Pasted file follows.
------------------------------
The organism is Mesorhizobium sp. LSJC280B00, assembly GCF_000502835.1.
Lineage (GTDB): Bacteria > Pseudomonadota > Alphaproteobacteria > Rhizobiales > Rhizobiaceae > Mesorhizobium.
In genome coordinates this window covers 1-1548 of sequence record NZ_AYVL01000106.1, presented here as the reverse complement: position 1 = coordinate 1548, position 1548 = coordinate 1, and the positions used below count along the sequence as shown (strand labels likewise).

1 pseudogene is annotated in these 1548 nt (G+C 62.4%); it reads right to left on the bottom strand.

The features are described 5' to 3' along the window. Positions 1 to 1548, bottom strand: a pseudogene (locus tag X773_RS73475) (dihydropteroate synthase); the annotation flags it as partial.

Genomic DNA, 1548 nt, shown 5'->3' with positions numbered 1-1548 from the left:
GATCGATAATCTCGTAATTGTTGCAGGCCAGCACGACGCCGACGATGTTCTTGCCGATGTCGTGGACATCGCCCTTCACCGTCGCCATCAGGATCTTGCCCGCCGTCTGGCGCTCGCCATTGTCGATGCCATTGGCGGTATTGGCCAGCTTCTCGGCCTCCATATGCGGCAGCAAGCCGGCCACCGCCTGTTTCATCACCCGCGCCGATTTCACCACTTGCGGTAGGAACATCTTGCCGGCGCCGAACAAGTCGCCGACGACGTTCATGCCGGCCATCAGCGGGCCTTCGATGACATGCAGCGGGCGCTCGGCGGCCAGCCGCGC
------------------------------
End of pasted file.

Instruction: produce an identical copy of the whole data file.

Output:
The organism is Mesorhizobium sp. LSJC280B00, assembly GCF_000502835.1.
Lineage (GTDB): Bacteria > Pseudomonadota > Alphaproteobacteria > Rhizobiales > Rhizobiaceae > Mesorhizobium.
In genome coordinates this window covers 1-1548 of sequence record NZ_AYVL01000106.1, presented here as the reverse complement: position 1 = coordinate 1548, position 1548 = coordinate 1, and the positions used below count along the sequence as shown (strand labels likewise).

1 pseudogene is annotated in these 1548 nt (G+C 62.4%); it reads right to left on the bottom strand.

The features are described 5' to 3' along the window. Positions 1 to 1548, bottom strand: a pseudogene (locus tag X773_RS73475) (dihydropteroate synthase); the annotation flags it as partial.

Genomic DNA, 1548 nt, shown 5'->3' with positions numbered 1-1548 from the left:
GATCGATAATCTCGTAATTGTTGCAGGCCAGCACGACGCCGACGATGTTCTTGCCGATGTCGTGGACATCGCCCTTCACCGTCGCCATCAGGATCTTGCCCGCCGTCTGGCGCTCGCCATTGTCGATGCCATTGGCGGTATTGGCCAGCTTCTCGGCCTCCATATGCGGCAGCAAGCCGGCCACCGCCTGTTTCATCACCCGCGCCGATTTCACCACTTGCGGTAGGAACATCTTGCCGGCGCCGAACAAGTCGCCGACGACGTTCATGCCGGCCATCAGCGGGCCTTCGATGACATGCAGCGGGCGCTCGGCGGCCAGCCGCGC